—NFL1000 running backs scout Mark Bullock
Elliott proved his value with his presence and in his absence in 2017. When he was on the field, Dak Prescott had the play-action passing game rolling, and the Dallas offense worked as planned for the most part despite unexpected regression by the offensive line. However, the fact that Elliot dropped a full yard per carry in his second season—from 5.1 to 4.1—is cause for concern. When Elliott has the room to speed through inside gaps or run outside zone, he's one of the best in the business. But he's not a natural creator who can get by the defense if it gets in the backfield before he can make the moves he needs to make for big plays.
—NFL1000 lead scout Doug Farrar
While it's fair to note the one yard fewer per carry, a little perspective is required here. That was much more accountable to the failed experiment of starting Chaz Green, a backup swing tackle, at the left guard position. That move set back the chemistry of the once stout offensive line and it wasn't until the team finally made the move to place former first-round pick Jonathan Cooper at LG1 did things begin to fall into place and Elliott's production ramped up immediately because of it. Although he still remains the best RB in the league after contact, the difference between 2017 and 2016 was the lanes that were or were not being created.
I told you we'd revisit this, and I'm a man of my word.
In his rookie season, they were there and they were plentiful. That was not consistently the case in his second year, which is something the Cowboys will look to repair for 2018 in securing a long-term solution at left guard. Cooper is a free agent and they'd be wise to bring him back, but the real money will be on selecting a dynamic cornerstone player in the NFL Draft. They've already met with Will Hernandez of UTEP, who was also seen out recently taking in a flick with La'El Collins and Tyron Smith, and he'll be just the beginning of their interests as the Draft approaches, especially with Notre Dame star Quenton Nelson and UGA's Isaiah Wynn in the mix.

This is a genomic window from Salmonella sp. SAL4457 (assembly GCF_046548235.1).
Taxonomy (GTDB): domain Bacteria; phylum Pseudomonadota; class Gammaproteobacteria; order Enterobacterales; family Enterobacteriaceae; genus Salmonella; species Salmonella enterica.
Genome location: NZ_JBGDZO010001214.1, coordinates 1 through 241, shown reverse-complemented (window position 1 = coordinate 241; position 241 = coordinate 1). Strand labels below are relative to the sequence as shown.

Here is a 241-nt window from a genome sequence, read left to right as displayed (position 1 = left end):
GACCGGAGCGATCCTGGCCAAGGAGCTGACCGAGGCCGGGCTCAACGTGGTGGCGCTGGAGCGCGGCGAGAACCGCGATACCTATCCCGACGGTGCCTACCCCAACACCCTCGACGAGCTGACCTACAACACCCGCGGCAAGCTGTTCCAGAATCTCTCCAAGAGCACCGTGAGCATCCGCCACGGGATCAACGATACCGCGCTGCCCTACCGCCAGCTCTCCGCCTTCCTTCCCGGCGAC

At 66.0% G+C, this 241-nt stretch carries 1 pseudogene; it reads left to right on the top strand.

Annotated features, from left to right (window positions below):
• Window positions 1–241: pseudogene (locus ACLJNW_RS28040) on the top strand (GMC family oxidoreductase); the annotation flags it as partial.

The Cowboys' last three first-round grabs at the OL position have worked out in legendary fashion, and the current prospect pool could certainly land them another jackpot selection. This, along with extending the incumbent Zack Martin, will go a long way to making sure the arguably best RB in the NFL is again running behind the best offensive line in football -- something they were far from in 2017.
That sound you hear is Elliott's smile slowly stretching from ear-to-ear. And if the Cowboys follow the blueprint laid out above in an effort to keep opposing teams guessing and keep the best player on their roster using every skill available in his set, that smile will rapidly turn into one that would make Jack Nicholson and Heath Ledger proud as Elliott builds a 2018 resume worthy of league MVP honors.
Why so serious, Cowboys? Let's have some fun.
Patrik Walker @VoiceOfTheStar